The group of scientists provided first estimates that a 5.5 square km land extending from Brazil to French Guiana has critically endangered trees.
"Many of the species that we suggest may be threatened are used by Amazonian residents on a daily basis, and many others are crucial to Amazonian economies," said ecologist Nigel Pitman from the Field Museum in Chicago.
"Scientists have been raising the alarm about Amazonian deforestation for several decades, and projections indicate that forest loss will continue for the foreseeable future," said forest ecologist Hans ter Steege from the Netherlands-based Naturalis Biodiversity Center.
"The good news is that over the last 10 years the rate of forest loss in the Amazon has dropped dramatically," the ecologist said.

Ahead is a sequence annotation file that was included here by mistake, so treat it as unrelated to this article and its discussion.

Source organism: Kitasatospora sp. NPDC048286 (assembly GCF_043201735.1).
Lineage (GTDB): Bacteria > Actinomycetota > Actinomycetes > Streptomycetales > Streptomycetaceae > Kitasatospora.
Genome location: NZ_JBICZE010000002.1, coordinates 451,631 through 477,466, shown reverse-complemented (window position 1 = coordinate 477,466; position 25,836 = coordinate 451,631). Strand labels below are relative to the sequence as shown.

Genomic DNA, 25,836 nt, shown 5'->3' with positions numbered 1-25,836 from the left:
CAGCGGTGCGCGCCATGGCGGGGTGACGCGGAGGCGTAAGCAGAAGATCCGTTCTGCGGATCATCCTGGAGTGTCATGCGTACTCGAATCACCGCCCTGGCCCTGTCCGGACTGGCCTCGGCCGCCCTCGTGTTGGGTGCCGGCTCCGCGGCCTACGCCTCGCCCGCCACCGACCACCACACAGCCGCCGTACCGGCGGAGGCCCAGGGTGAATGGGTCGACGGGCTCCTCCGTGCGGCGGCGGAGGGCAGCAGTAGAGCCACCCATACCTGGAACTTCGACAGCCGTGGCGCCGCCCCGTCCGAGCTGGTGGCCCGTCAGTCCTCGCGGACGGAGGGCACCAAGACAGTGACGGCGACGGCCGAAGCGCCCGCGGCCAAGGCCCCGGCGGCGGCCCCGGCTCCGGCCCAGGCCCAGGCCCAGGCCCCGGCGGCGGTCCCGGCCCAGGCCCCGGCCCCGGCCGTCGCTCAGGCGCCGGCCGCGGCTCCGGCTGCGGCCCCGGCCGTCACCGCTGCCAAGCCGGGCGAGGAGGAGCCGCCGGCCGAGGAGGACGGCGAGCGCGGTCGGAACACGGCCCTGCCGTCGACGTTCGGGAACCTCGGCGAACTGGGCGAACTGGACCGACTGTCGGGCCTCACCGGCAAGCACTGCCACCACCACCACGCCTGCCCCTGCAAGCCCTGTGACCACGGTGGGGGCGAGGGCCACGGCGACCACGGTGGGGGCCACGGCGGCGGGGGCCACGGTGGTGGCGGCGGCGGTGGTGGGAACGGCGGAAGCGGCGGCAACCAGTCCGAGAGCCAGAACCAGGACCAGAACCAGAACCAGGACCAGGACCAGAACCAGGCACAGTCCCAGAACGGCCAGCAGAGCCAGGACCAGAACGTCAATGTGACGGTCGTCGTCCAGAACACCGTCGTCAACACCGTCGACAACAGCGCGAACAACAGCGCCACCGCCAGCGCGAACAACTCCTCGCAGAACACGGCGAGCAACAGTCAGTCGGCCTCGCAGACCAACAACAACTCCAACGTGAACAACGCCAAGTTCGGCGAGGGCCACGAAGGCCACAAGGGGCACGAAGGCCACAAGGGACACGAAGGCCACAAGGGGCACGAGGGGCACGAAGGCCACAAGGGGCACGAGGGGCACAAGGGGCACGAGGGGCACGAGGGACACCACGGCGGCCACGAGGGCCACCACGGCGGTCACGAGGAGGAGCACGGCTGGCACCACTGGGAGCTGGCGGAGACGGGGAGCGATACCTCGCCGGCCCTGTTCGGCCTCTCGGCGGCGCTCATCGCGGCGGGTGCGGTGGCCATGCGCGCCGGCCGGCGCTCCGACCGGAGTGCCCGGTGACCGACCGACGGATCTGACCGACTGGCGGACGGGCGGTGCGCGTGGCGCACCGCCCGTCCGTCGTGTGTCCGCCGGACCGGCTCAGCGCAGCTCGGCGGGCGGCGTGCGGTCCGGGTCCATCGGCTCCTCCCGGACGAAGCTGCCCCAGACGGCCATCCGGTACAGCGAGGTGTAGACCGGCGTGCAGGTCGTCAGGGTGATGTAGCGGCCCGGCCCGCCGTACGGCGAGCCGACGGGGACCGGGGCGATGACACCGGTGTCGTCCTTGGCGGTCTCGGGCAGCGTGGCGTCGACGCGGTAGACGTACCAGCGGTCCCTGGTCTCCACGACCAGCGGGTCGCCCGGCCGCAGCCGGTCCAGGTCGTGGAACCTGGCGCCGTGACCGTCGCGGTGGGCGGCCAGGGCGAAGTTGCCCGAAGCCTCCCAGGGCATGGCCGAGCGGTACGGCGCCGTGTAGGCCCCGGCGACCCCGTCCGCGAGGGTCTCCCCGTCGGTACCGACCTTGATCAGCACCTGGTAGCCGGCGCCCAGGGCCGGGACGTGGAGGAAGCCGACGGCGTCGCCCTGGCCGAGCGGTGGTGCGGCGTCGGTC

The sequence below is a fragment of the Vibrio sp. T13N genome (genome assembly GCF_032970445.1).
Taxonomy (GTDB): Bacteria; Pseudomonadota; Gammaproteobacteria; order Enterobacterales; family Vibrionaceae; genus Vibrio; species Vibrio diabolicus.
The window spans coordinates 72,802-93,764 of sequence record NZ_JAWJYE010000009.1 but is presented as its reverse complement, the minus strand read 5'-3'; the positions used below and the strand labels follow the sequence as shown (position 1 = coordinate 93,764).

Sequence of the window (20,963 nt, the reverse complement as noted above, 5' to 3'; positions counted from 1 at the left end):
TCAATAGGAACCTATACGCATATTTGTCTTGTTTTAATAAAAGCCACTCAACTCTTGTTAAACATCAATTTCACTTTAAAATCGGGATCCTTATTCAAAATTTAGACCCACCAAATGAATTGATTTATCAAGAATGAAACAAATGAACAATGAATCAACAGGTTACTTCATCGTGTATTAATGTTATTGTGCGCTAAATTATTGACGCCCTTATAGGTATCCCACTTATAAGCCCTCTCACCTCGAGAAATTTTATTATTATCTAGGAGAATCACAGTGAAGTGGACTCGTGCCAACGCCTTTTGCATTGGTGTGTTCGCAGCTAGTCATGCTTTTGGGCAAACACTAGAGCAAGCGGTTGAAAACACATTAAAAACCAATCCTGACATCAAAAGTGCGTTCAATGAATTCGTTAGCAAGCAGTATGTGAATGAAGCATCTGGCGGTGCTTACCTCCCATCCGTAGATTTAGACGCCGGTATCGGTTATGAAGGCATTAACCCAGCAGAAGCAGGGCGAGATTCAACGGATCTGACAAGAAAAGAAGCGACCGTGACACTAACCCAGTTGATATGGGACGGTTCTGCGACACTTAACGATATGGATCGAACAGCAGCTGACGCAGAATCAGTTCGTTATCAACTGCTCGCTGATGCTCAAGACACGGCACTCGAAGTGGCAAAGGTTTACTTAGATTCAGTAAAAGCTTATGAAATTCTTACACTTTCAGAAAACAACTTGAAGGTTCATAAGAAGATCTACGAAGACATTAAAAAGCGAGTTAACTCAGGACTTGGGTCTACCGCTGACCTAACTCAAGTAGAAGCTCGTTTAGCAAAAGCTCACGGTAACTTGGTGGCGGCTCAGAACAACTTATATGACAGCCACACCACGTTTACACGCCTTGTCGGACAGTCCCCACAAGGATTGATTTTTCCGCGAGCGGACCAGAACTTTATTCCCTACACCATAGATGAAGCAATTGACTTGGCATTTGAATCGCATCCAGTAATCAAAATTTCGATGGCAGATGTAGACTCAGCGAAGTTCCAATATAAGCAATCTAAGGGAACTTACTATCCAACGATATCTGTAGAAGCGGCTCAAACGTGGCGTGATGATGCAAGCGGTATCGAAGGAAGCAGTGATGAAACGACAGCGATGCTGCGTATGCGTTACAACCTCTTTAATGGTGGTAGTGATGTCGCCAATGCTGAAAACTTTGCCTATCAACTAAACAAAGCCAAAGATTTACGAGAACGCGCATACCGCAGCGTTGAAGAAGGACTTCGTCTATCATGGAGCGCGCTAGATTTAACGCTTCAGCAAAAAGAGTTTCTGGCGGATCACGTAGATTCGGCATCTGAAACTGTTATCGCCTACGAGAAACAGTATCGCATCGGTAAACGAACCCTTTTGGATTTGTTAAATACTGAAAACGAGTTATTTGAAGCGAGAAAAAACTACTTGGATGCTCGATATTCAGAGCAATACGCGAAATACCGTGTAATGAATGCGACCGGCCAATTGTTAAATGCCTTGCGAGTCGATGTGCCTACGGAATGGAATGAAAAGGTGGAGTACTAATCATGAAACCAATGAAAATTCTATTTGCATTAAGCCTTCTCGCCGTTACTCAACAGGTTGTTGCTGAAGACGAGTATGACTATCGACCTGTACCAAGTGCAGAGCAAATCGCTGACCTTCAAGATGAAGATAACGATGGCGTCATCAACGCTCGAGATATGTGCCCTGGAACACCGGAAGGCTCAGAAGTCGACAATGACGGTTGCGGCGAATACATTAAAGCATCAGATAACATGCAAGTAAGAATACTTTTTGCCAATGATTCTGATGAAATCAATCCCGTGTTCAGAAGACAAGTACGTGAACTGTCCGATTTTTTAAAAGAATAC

The 1950s marked a time when Amazonian forests have started to shrink as people exploited tens of thousands of square meters for farming, land utilization, and cattle ranching. The latest research gives the most accurate data as before there was no reliable information of the number of trees on the verge of extinction.
The new findings first published in the Science Advances journal claimed that the great Amazonian species may be protected by well-managed parks, recreation areas and reserves in the region. The Amazon was found to have 12 percent of forests cut and if the trend continues, the region will inevitably see 40 percent of trees extinct in 35 years.